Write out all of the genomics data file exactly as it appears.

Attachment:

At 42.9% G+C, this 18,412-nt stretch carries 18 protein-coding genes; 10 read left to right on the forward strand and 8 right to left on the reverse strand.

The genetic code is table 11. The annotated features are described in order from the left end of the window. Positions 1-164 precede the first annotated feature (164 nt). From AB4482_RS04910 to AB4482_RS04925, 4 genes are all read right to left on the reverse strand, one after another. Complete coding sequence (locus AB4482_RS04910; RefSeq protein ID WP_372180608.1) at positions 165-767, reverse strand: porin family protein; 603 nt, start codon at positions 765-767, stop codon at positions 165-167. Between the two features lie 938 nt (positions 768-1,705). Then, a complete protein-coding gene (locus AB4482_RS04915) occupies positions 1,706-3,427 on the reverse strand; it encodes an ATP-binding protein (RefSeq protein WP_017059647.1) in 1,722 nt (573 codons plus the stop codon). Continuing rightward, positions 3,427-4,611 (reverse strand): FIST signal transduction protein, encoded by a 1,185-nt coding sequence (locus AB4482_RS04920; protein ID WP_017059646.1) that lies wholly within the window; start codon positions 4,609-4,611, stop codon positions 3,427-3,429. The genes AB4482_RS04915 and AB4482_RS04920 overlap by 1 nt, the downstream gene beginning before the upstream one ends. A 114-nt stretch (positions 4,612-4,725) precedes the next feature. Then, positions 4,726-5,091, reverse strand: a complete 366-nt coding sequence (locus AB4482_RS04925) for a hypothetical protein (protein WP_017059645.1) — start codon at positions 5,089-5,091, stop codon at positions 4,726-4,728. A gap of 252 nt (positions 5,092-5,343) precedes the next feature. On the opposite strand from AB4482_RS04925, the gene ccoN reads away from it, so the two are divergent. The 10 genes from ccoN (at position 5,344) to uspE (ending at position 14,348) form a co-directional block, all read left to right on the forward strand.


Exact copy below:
At 42.9% G+C, this 18,412-nt stretch carries 18 protein-coding genes; 10 read left to right on the forward strand and 8 right to left on the reverse strand.

The genetic code is table 11. The annotated features are described in order from the left end of the window. Positions 1-164 precede the first annotated feature (164 nt). From AB4482_RS04910 to AB4482_RS04925, 4 genes are all read right to left on the reverse strand, one after another. Complete coding sequence (locus AB4482_RS04910; RefSeq protein ID WP_372180608.1) at positions 165-767, reverse strand: porin family protein; 603 nt, start codon at positions 765-767, stop codon at positions 165-167. Between the two features lie 938 nt (positions 768-1,705). Then, a complete protein-coding gene (locus AB4482_RS04915) occupies positions 1,706-3,427 on the reverse strand; it encodes an ATP-binding protein (RefSeq protein WP_017059647.1) in 1,722 nt (573 codons plus the stop codon). Continuing rightward, positions 3,427-4,611 (reverse strand): FIST signal transduction protein, encoded by a 1,185-nt coding sequence (locus AB4482_RS04920; protein ID WP_017059646.1) that lies wholly within the window; start codon positions 4,609-4,611, stop codon positions 3,427-3,429. The genes AB4482_RS04915 and AB4482_RS04920 overlap by 1 nt, the downstream gene beginning before the upstream one ends. A 114-nt stretch (positions 4,612-4,725) precedes the next feature. Then, positions 4,726-5,091, reverse strand: a complete 366-nt coding sequence (locus AB4482_RS04925) for a hypothetical protein (protein WP_017059645.1) — start codon at positions 5,089-5,091, stop codon at positions 4,726-4,728. A gap of 252 nt (positions 5,092-5,343) precedes the next feature. On the opposite strand from AB4482_RS04925, the gene ccoN reads away from it, so the two are divergent. The 10 genes from ccoN (at position 5,344) to uspE (ending at position 14,348) form a co-directional block, all read left to right on the forward strand.